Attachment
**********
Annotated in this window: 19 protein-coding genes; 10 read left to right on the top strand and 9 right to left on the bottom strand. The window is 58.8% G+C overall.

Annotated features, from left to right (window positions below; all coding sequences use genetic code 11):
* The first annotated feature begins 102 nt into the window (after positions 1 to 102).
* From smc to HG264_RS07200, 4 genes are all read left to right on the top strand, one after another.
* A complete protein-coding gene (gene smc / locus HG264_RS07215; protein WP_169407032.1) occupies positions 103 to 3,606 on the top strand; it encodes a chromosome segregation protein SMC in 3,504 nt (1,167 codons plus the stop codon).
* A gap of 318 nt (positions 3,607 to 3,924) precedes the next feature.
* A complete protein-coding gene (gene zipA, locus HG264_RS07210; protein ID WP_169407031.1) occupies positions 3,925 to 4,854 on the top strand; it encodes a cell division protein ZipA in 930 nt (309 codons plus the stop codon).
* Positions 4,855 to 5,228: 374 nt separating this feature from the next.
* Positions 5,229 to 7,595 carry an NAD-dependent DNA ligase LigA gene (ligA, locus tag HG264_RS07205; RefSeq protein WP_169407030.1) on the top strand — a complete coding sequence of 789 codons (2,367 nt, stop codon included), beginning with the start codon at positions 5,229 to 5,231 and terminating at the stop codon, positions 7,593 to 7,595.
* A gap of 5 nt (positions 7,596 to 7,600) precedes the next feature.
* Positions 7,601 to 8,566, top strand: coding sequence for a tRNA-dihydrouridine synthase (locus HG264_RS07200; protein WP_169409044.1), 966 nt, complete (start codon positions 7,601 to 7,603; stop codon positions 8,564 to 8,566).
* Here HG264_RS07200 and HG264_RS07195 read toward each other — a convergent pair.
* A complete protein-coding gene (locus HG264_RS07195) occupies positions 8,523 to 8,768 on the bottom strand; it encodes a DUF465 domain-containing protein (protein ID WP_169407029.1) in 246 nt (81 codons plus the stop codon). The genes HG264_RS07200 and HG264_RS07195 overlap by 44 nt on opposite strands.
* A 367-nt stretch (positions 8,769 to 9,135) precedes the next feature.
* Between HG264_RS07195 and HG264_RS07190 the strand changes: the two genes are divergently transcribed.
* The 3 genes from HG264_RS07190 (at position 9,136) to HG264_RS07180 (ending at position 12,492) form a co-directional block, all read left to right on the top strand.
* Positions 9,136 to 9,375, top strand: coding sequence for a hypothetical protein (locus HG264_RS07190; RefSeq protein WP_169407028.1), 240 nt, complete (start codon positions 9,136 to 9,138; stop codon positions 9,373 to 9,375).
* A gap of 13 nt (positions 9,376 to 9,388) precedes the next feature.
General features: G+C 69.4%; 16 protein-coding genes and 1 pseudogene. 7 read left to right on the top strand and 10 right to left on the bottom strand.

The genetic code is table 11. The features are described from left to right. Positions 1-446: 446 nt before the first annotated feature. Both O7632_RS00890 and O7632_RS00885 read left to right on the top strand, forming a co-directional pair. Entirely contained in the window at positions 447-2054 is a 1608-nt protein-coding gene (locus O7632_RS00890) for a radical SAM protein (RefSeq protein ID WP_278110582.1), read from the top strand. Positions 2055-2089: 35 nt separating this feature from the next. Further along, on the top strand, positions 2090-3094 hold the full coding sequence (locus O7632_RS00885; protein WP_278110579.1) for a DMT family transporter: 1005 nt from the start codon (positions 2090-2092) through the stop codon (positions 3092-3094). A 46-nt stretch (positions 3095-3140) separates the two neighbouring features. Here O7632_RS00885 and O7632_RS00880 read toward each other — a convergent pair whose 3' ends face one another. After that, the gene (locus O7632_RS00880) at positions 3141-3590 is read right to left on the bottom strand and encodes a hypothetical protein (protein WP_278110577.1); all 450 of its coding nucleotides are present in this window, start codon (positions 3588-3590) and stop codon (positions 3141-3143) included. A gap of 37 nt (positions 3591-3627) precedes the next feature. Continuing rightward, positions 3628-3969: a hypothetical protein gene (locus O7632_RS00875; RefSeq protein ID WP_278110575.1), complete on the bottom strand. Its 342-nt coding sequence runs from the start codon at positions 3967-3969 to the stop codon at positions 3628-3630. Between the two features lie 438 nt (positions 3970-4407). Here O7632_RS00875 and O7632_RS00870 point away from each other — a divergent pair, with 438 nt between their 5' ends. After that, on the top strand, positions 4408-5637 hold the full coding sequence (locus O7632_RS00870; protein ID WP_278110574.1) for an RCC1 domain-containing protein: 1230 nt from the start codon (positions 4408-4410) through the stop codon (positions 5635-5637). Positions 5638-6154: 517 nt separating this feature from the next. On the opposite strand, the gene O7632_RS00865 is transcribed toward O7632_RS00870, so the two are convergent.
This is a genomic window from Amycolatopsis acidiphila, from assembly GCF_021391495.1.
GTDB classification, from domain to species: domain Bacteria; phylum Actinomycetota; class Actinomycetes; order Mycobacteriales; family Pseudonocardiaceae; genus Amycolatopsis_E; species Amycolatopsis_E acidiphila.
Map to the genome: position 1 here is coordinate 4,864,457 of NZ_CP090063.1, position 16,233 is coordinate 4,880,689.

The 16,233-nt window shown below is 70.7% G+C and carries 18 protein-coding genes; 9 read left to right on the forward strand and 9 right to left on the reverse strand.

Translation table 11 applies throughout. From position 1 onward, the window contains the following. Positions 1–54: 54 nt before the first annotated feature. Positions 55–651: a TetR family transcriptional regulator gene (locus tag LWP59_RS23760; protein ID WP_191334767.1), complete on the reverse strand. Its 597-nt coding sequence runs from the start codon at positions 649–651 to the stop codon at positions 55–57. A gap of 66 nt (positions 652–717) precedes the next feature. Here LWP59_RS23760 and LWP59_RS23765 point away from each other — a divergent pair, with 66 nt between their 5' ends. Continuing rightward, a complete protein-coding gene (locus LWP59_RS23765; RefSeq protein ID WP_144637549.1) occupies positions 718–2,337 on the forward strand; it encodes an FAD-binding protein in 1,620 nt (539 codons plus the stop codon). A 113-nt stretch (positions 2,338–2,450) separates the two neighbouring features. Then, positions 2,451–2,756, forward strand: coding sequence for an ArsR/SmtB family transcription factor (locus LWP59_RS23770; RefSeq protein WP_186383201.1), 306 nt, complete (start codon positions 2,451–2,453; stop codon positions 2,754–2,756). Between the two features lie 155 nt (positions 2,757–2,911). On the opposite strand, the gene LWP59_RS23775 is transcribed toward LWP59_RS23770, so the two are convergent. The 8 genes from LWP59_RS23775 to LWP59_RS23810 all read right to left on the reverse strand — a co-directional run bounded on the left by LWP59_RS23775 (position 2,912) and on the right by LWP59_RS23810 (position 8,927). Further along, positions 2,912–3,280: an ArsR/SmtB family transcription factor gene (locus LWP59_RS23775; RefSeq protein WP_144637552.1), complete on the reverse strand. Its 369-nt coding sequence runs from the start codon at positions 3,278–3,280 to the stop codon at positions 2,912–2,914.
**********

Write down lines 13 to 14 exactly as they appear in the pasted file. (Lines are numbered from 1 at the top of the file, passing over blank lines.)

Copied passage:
* A complete protein-coding gene (locus HG264_RS07195) occupies positions 8,523 to 8,768 on the bottom strand; it encodes a DUF465 domain-containing protein (protein ID WP_169407029.1) in 246 nt (81 codons plus the stop codon). The genes HG264_RS07200 and HG264_RS07195 overlap by 44 nt on opposite strands.
* A 367-nt stretch (positions 8,769 to 9,135) precedes the next feature.